“You hear some coaches talk about war and aggression. I never heard such words from Batteux. He would always talk about pleasure- about the joy of playing”

His aforementioned aversion to rigid formations also shines through in the words of his former players. When talking about Batteux, former Reims inside-left Roger Piantoni said “[He] almost never talked about tactics”, whilst the legendary Raymond Kopa stated that he never “straightjacketed” his players into a system.

Upon Batteux’s promotion, Reims already had a solid foundation on which to build on in the form of their defence. Composed centre-half Robert Jonquet was a calming influence at the back and, despite his relative lack of height for his position, would go on to captain both his club and country. Jonquet was joined at the back by talented full-back Simon Zimny and one of his defensive partners at the 1958 World Cup Armand Penverne. Yet despite this solidity, Batteux’s tenure at Stade de Reims did not get off the best of starts. Inconsistency, especially away from home, plagued their first two seasons. For example, in Batteux’s second season in charge (1951/52) Reims were able to beat the eventual top three teams at home (including an impressive 6-1 victory over runners-up Bordeaux), but were handed heavy defeats away to average mid-table opposition such as Racing Club de Paris (5-2) and Sochaux (4-1). After two successive fourth placed finishes, it looked like the board’s reservations about Batteux’s suitability for the job may have been well placed. But at the beginning of the aforementioned 1951/52 season, Batteux made a signing that would go on to change Reims’ fortunes.

Raymond Kopa was brought in from Angers and became revelation for his new club. The son of an immigrant Polish miner (he was born Raymond Kopaszewski), Kopa was originally a right winger, before being converted to an inside-forward where he was able to be such a creative force for Reims. Whilst he was diminutive in stature, what he lacked in height he more than made up for with his pace and legendary dribbling skills. Batteux infamously once told Kopa, “If you ever stop dribbling, I’ll take you out of the team.”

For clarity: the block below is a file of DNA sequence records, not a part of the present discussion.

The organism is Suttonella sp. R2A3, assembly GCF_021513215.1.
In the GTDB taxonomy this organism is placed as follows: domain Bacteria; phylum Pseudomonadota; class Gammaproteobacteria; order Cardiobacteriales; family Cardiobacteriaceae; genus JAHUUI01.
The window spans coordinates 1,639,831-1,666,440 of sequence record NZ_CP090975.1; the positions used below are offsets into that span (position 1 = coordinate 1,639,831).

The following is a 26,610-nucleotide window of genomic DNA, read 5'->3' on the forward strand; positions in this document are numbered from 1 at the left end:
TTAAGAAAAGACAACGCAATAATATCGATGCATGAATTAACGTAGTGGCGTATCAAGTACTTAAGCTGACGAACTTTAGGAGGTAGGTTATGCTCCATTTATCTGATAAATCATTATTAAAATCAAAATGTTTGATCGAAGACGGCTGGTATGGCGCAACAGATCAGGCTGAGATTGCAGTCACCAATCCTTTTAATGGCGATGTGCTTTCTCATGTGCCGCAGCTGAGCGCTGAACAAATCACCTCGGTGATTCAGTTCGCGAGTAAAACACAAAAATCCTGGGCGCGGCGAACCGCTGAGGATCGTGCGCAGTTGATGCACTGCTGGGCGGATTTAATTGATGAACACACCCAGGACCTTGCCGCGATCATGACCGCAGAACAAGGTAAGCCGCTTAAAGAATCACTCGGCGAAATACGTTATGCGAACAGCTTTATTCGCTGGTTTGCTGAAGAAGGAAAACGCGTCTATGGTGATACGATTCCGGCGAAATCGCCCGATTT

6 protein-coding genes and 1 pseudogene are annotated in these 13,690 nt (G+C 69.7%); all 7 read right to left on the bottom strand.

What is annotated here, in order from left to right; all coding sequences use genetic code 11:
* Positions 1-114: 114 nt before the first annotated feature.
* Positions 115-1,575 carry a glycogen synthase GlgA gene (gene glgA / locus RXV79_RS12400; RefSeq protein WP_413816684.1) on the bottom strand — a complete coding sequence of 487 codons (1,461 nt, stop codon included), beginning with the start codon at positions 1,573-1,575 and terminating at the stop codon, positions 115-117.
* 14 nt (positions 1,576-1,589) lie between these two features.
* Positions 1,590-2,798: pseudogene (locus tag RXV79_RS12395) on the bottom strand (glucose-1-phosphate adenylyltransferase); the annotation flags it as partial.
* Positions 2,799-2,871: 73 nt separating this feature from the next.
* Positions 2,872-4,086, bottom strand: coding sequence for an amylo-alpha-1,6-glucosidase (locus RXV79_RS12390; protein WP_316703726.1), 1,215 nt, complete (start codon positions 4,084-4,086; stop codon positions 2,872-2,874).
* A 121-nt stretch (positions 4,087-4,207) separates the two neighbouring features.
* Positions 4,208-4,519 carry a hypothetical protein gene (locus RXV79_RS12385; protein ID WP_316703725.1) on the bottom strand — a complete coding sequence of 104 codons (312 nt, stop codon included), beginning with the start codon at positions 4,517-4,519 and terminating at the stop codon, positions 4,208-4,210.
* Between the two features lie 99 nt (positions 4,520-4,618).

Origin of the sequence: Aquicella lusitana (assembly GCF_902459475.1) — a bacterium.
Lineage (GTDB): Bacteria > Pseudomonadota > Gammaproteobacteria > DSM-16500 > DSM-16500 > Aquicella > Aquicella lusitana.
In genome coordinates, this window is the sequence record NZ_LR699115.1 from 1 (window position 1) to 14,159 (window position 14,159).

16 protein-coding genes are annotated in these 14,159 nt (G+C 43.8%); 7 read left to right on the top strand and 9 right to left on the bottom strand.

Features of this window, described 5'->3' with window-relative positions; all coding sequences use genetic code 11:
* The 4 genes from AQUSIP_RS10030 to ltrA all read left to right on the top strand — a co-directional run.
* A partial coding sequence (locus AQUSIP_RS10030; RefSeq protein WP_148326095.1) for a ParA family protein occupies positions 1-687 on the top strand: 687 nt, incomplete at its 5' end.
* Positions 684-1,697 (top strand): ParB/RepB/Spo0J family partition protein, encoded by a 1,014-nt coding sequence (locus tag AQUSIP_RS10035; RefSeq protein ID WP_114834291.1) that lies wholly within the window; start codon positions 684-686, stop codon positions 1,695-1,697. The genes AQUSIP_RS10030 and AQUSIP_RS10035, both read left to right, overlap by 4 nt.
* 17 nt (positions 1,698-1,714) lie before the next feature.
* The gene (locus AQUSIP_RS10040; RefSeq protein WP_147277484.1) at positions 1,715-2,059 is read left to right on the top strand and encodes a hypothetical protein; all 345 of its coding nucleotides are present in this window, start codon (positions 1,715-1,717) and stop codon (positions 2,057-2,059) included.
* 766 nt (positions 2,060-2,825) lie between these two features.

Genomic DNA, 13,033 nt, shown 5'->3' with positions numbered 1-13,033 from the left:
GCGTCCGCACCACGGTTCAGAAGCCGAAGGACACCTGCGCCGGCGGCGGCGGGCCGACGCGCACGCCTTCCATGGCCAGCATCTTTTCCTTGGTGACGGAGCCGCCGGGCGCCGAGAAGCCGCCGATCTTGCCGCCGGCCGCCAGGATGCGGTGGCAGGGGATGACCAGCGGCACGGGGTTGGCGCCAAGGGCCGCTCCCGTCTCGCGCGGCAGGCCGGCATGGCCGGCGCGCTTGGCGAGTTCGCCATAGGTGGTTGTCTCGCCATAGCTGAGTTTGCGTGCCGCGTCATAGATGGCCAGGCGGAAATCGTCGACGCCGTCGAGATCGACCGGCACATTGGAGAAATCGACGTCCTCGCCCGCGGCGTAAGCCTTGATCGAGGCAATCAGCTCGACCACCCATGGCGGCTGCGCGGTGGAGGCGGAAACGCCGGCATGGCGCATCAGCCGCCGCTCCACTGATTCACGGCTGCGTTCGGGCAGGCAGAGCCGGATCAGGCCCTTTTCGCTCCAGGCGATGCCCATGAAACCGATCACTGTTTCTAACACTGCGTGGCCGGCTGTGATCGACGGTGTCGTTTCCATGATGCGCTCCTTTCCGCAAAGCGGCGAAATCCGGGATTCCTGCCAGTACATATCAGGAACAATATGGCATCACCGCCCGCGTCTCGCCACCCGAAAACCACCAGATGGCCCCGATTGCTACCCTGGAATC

After a fairly good first season, Kopa, along with the rest of the team, would really kick on next year. Reims won the 1952/53 league title in some style; scoring at least five goals in eight of their games. Kopa himself scored 13, his most prolific output in a 34-game season.

On the back of their title win, Reims were able to taste continental success for the first time. Not with the European Cup, but the less-prestigious Latin Cup. By winning the league, they qualified for the short-lived competition that pitted the title winners of France, Portugal, Spain and Italy together (they had also qualified with their 1949 win, but were comprehensively knocked out 5-0 by Barcelona in the first round). And following victories over Valencia and the great AC Milan side featuring Gre-No-Li, they became the only French team ever to lift the trophy.

After missing out on the title next season by a point, Batteux’s side won the league again in 1954/55 and were one of the clubs invited to take part in the first European Cup, famously created after the editor of L’Equipe Gabriel Hanot took exception to the British press declaring Wolverhampton Wanderers ‘Champions of Europe’ following their 3-2 victory over Honved in 1954 and decided to create a competition for the winners of each European league. The English Football League were typically elitist about the idea and advised their champ­ions Chelsea not to enter. Scotland’s champions Aberdeen also did not enter, but Hibernian (who had finished fifth) instead stepped forward as they were the only club with a floodlit pitch.